Home Press Releases Dine out on local history, culture and architecture in Denmark’s North Jutland

Dine out on local history, culture and architecture in Denmark’s North Jutland

North Jutland – Denmark’s aptly named ‘Land of Light’ – offers a plethora of things to do, from strolling along expansive sun-kissed stretches of beach and visiting world class attractions, such as the Viking museum Lindholm Høje or the recently renovated Skagen Museum, to indulging in gourmet cuisine (for which the region is very well-known) at one of the many award winning restaurants such as Mortens Kro, Svinkløv Badehotel or Villa Vest.
However, for a more local taste of the region’s history, culture, architecture and delicious regional fare, tuck in at some of the below eateries and you’ll literally discover stories to dine out on.
A taste of maritime history
Part of the Limfjord Maritime Museum at Løgstør and with a prime position looking over the harbour, Kanalfogendens Køkken provides the perfect spot to contemplate time spent in the museum learning about the area’s fascinating seafaring history whilst savouring some of its bountiful catch. With a creative menu showcasing the area’s fresh fish and shellfish, not to be missed are the famous Limfjord mussels, which have given rise to Løgstør’s annual Mussel Festival, Mussel Harvest and its nickname of ‘Mussel Town’.
Utzon’s Architecture
Adorning the Aalborg waterfront with its impressive metallic forms, the Utzon Center offers an insight into the inspired work of the world famous architect Jørn Utzon who worked in collaboration with his son, Kim Utzon, on this, his last work, until he died in 2008 at the age of 90. Designed as a cultural hub, the building’s many features include two exhibition halls, the Utzon Library and a work space for the students of Architecture and Design at Aalborg University.
Forest food
Denmark’s largest and oldest forest, Rold Skov, is widely regarded as one of the most enchanting woodlands in the country.  Rich in folklore and mystery, it quietly captivates walkers and cyclists alike with its giant beech trees and strangely gnarled “troll” trees, hidden burial mounds and sparkling freshwater springs. Retreating to the heart of the forest, visitors can while away an hour or two over a leisurely lunch of traditional Danish cuisine at Mosskov Pavillonen, whilst drinking in the stunning panoramic views over lake St. Økssø and the surrounding forest.  Alternatively, explore the romance of candlelit dining on the edge of the forest at Rold Storkro near the Rebild Hills.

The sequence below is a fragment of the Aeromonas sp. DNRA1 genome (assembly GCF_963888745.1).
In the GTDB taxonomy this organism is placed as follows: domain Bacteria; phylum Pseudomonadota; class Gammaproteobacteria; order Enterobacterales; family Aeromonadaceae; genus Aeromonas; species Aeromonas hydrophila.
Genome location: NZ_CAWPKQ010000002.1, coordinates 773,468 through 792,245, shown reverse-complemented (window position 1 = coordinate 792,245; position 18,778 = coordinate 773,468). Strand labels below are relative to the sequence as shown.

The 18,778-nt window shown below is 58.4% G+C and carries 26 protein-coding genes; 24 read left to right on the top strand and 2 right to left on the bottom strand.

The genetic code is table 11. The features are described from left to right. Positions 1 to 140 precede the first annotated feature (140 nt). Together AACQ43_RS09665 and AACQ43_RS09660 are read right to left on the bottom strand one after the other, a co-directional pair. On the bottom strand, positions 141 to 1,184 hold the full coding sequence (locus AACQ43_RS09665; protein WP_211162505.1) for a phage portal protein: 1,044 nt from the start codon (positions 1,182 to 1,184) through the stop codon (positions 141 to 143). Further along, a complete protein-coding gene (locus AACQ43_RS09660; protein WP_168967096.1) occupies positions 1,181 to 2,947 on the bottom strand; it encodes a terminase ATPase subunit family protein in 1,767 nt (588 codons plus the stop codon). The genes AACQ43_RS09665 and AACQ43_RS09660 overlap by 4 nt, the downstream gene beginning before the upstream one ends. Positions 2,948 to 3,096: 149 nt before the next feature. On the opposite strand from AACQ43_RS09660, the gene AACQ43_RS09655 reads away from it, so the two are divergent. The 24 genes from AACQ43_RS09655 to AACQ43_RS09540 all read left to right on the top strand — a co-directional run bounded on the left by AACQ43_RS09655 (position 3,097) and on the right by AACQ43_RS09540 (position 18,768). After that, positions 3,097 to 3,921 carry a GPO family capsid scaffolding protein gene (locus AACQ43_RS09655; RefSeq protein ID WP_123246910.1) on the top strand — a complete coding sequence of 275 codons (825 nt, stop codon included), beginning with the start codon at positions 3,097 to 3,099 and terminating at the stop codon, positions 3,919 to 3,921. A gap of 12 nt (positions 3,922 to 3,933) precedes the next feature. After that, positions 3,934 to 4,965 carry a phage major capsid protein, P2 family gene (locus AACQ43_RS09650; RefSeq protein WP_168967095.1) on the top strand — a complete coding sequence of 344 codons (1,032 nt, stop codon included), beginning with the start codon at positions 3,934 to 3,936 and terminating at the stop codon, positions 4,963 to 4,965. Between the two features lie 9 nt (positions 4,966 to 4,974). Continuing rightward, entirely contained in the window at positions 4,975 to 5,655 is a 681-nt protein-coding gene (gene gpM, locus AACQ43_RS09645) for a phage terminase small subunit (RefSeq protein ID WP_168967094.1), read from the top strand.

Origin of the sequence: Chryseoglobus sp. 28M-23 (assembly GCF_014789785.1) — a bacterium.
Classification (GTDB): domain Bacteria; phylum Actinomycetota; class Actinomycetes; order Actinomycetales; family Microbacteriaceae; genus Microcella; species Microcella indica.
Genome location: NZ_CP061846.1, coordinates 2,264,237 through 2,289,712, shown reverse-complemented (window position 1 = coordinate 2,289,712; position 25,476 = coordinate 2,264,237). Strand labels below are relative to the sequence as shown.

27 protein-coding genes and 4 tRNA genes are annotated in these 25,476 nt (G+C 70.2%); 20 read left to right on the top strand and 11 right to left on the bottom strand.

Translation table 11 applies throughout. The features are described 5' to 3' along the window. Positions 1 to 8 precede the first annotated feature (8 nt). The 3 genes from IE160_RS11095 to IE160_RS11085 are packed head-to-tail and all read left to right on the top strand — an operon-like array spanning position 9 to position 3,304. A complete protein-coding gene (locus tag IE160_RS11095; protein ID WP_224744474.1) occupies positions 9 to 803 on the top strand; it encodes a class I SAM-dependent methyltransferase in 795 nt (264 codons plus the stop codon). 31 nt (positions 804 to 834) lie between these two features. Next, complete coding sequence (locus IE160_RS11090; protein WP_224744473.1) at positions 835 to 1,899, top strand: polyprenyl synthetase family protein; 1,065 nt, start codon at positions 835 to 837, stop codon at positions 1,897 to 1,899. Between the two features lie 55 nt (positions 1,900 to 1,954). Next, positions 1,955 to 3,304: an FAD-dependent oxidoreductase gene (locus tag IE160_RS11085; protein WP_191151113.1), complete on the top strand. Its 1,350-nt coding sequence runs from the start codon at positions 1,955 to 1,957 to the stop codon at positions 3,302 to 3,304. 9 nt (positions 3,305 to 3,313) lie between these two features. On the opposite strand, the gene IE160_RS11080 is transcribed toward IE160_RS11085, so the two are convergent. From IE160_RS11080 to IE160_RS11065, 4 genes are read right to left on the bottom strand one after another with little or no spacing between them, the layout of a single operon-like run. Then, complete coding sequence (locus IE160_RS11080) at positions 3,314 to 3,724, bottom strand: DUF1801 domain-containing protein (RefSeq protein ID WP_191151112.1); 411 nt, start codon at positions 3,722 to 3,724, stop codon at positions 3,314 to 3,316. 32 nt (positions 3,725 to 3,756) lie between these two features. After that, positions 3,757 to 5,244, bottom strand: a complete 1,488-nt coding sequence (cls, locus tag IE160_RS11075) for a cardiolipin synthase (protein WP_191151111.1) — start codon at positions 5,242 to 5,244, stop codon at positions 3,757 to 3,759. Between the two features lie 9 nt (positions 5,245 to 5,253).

Entertainment to dine out on
For more forest fare head to Røverstuen, in the middle of the Rold Forest, where classic Danish dishes of venison and pork are on the menu at this snug, laid-back restaurant, which mixes great food and wine with a diverse programme of music and local history based events.
Alternatively, overlooking the waterfront yachts at Saeby Harbour, on the north east coast of Jutland, Frank’s restaurant cleverly combines stylish dining with a changing calendar of events, ranging from music by famous artists to lectures by inspiring people. Complementing its extensive fresh seafood menu, the restaurant also offers a popular tapas buffet menu created from local produce.
Housing tasty morsels
With a varied selection of large historic buildings ranging from castles to merchants houses, not to be over-looked are some of the region’s smaller gems such as the ‘raaling’ – “little houses”.  Dating back to 1552, the thatched and timbered walled Raalingen is one of the oldest privately owned houses in Denmark, located east of Aalborg on east coast of North Jutland at Hou. Peacefully surrounded by apple orchards, rose gardens and leafy areas with small ponds, the former farmhouse has been transformed to offer a slow food menu of seasonal Danish delights including its popular ‘Raalings Brasserade’ – an individual barbeque for outdoor summer dining.
Another great historic stop is Top Karen, located near Skorping, south of Aalborg.  Named after the owner who ran this pretty cafe in the late 19th century, its low ceiling rooms retell the history of this delightful period house and its celebrated visitors through an extensive collection of photographs that can be leisurely viewed over coffee and a delicious homemade Danish pastry.


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